Churches within the Congregational Union of Ireland are based mostly in the north of the country and their theology is described in the Savoy Declaration of 1658. The recently published summary results from the 2016 Census of Ireland, show that there are only 68 Congregationalists in Ireland.
Although they are small in number, there are two separate Congregationalist wedding celebrants registered in the Irish State. The Civil Registration Service (CRS) records that there is one in Donegal and another one in Dublin. The rather obvious problems with the Irish law that governs how religions are registered in Ireland, have been highlighted by Atheist Ireland before.
Another interesting statistic in the summary results from Census 2016 in Ireland, is that there are 35% more Pastafarians in the country than there are Congregationalists. If we assume that Pastafarians get married at roughly the same rate as Congregationalists, this would imply that the 92 Pastafarians in Ireland might generate a demand for at least two Pastafarian wedding celebrants. When considering how the State should respond to this quantified demand for public services though, it is important to remember that the CRS has refused to register any Pastafarian wedding celebrants.
On their web site, the CSO states that the results of the Census are:
“… essential tools for effective policy, planning and decision making purposes.”
What is the point in the Irish State taking the trouble to count the number of Pastafarians in the country, if at the same time the Irish State is also refusing to provide the same public services to Pastafarians as it does to those of other faiths? The demand for public services among Pastafarians has been well demonstrated. In fact, during Maynooth Diversity Week in November 2016, a presentation by the Church of the Flying Spaghetti Monster discovered some demand for Pastafarian nuptials, even among the subset of students that happened to be present.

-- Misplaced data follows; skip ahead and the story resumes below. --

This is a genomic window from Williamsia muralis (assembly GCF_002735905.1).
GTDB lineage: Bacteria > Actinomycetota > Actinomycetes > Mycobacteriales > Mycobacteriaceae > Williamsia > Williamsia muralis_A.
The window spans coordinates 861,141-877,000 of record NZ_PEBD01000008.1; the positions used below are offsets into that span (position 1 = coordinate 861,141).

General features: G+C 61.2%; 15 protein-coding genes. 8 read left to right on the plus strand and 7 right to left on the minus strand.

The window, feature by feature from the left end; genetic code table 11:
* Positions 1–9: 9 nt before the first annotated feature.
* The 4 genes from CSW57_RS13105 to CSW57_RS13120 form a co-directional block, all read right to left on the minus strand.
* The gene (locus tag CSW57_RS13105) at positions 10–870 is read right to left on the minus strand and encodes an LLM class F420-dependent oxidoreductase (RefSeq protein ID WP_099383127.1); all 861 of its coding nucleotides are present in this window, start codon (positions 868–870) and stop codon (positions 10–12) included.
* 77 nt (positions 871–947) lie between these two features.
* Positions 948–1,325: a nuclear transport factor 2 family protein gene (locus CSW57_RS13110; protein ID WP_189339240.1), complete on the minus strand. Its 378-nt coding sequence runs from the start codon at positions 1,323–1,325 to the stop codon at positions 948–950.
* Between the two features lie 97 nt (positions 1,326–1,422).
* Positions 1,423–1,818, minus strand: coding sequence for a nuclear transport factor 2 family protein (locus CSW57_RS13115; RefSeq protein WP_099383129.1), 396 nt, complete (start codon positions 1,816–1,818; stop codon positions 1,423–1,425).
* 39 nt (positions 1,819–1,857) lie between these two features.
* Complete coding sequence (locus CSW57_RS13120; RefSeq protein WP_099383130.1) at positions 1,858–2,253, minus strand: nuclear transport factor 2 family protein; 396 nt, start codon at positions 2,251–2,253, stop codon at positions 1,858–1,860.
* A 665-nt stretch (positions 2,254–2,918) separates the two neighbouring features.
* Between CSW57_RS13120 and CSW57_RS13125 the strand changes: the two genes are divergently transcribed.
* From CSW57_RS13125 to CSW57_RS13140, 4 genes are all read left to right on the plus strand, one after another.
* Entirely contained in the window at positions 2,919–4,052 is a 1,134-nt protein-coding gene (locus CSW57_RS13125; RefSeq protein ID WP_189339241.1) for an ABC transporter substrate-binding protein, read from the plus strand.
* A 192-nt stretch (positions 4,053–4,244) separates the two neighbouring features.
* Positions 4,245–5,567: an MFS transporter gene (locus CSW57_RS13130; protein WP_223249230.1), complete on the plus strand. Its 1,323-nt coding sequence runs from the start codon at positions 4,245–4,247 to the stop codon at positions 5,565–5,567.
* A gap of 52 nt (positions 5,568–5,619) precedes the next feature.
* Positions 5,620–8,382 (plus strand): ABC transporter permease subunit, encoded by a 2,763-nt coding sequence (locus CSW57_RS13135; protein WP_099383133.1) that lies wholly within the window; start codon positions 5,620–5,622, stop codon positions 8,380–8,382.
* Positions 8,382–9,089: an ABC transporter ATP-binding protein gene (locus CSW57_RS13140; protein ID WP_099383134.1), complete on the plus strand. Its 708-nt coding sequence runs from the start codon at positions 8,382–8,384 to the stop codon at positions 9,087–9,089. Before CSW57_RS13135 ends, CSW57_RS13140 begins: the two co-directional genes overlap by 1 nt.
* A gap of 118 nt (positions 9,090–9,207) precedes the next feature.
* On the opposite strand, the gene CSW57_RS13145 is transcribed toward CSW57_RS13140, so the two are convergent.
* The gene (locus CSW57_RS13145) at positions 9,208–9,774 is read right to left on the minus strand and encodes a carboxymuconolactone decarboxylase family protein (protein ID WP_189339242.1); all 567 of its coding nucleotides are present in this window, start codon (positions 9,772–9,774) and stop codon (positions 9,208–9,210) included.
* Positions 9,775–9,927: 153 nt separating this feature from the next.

Pastafarian citizens in Ireland are being discriminated against by the State, purely based on their religious beliefs. There are 68 Congregationalists in Ireland, who believe that the “Elders and Messengers” of their faith were able to write down religious truth more than 300 years ago. There are 92 Pastafarians in Ireland, who believe that an American physics graduate was able to write down religious truth less than 30 years ago. Why are Congregationalists so special? Why would the Irish State assume that a group of Irish people inspired by Oliver Cromwell and the Puritans, are more likely to posses religious truth than a 35% larger group of Irish people, inspired by a physicist from the USA?
Atheist Ireland continues to campaign for a legal framework based on equality and human rights, which grants no special privileges to any person or group, based solely on the fact that they have supernatural beliefs.
National Committee, Atheist Ireland